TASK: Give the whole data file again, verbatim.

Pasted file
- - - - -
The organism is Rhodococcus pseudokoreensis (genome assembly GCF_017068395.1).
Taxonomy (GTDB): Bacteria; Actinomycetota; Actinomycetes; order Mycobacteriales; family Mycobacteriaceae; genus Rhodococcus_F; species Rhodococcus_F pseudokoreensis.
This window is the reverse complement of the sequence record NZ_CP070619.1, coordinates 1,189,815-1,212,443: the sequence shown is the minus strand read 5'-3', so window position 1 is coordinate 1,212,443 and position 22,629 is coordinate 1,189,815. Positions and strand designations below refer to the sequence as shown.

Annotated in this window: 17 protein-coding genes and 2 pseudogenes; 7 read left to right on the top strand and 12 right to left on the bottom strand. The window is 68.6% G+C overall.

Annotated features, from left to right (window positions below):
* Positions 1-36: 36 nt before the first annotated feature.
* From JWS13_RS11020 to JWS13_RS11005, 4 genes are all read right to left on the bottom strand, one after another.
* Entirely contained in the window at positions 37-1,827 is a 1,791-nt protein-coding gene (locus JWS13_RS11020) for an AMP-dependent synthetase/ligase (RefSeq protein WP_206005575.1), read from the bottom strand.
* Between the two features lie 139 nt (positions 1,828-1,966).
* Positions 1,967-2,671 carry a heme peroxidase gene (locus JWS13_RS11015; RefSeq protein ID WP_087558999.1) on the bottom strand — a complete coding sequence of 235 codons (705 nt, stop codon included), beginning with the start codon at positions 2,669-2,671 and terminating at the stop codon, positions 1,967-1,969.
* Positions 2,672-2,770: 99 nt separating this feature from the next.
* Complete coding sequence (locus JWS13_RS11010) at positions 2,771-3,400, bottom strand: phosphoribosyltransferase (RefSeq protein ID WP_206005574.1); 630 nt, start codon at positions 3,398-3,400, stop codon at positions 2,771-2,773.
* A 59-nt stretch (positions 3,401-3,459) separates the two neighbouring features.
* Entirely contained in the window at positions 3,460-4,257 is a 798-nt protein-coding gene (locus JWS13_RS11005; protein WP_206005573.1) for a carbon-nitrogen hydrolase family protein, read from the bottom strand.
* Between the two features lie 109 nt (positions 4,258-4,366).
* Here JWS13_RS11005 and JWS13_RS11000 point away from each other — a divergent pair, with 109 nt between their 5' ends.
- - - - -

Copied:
The organism is Rhodococcus pseudokoreensis (genome assembly GCF_017068395.1).
Taxonomy (GTDB): Bacteria; Actinomycetota; Actinomycetes; order Mycobacteriales; family Mycobacteriaceae; genus Rhodococcus_F; species Rhodococcus_F pseudokoreensis.
This window is the reverse complement of the sequence record NZ_CP070619.1, coordinates 1,189,815-1,212,443: the sequence shown is the minus strand read 5'-3', so window position 1 is coordinate 1,212,443 and position 22,629 is coordinate 1,189,815. Positions and strand designations below refer to the sequence as shown.

Annotated in this window: 17 protein-coding genes and 2 pseudogenes; 7 read left to right on the top strand and 12 right to left on the bottom strand. The window is 68.6% G+C overall.

Annotated features, from left to right (window positions below):
* Positions 1-36: 36 nt before the first annotated feature.
* From JWS13_RS11020 to JWS13_RS11005, 4 genes are all read right to left on the bottom strand, one after another.
* Entirely contained in the window at positions 37-1,827 is a 1,791-nt protein-coding gene (locus JWS13_RS11020) for an AMP-dependent synthetase/ligase (RefSeq protein WP_206005575.1), read from the bottom strand.
* Between the two features lie 139 nt (positions 1,828-1,966).
* Positions 1,967-2,671 carry a heme peroxidase gene (locus JWS13_RS11015; RefSeq protein ID WP_087558999.1) on the bottom strand — a complete coding sequence of 235 codons (705 nt, stop codon included), beginning with the start codon at positions 2,669-2,671 and terminating at the stop codon, positions 1,967-1,969.
* Positions 2,672-2,770: 99 nt separating this feature from the next.
* Complete coding sequence (locus JWS13_RS11010) at positions 2,771-3,400, bottom strand: phosphoribosyltransferase (RefSeq protein ID WP_206005574.1); 630 nt, start codon at positions 3,398-3,400, stop codon at positions 2,771-2,773.
* A 59-nt stretch (positions 3,401-3,459) separates the two neighbouring features.
* Entirely contained in the window at positions 3,460-4,257 is a 798-nt protein-coding gene (locus JWS13_RS11005; protein WP_206005573.1) for a carbon-nitrogen hydrolase family protein, read from the bottom strand.
* Between the two features lie 109 nt (positions 4,258-4,366).
* Here JWS13_RS11005 and JWS13_RS11000 point away from each other — a divergent pair, with 109 nt between their 5' ends.